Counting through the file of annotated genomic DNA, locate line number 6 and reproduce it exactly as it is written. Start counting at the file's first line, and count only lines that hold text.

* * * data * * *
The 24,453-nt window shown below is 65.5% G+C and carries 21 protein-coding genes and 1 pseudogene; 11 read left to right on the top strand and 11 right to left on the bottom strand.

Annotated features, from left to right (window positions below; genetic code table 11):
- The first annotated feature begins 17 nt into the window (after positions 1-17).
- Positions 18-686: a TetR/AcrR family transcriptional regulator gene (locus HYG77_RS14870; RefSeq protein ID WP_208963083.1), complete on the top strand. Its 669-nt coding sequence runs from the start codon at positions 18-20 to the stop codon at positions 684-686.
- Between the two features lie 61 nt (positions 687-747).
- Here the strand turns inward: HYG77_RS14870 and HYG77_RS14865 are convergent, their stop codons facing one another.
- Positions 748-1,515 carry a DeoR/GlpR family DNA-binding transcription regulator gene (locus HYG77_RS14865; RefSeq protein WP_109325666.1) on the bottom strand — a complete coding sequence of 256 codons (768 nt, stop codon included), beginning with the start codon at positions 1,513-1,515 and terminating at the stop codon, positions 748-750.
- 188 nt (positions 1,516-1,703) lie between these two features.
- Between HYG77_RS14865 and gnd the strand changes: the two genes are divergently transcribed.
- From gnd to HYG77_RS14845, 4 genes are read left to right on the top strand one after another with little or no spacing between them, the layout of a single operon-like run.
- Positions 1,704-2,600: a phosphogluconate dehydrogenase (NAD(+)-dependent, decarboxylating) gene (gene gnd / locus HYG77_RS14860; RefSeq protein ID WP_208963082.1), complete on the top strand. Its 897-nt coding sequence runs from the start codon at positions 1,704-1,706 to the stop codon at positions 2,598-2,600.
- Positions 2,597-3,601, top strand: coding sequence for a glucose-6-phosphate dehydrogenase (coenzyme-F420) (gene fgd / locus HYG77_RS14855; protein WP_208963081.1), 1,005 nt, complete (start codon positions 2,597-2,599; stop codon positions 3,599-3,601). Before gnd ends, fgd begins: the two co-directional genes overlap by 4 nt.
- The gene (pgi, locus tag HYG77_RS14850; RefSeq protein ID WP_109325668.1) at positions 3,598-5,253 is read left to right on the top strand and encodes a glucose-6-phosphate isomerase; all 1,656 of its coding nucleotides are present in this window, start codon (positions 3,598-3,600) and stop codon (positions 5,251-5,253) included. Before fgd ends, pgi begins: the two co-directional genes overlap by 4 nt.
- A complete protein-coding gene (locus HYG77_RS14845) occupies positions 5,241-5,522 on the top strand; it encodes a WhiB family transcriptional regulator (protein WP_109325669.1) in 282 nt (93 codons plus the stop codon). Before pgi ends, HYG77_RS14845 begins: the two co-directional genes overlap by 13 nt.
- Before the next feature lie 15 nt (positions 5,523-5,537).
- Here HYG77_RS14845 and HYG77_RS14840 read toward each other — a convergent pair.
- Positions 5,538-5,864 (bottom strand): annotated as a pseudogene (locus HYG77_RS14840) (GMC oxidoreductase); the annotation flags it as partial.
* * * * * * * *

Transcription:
- Here the strand turns inward: HYG77_RS14870 and HYG77_RS14865 are convergent, their stop codons facing one another.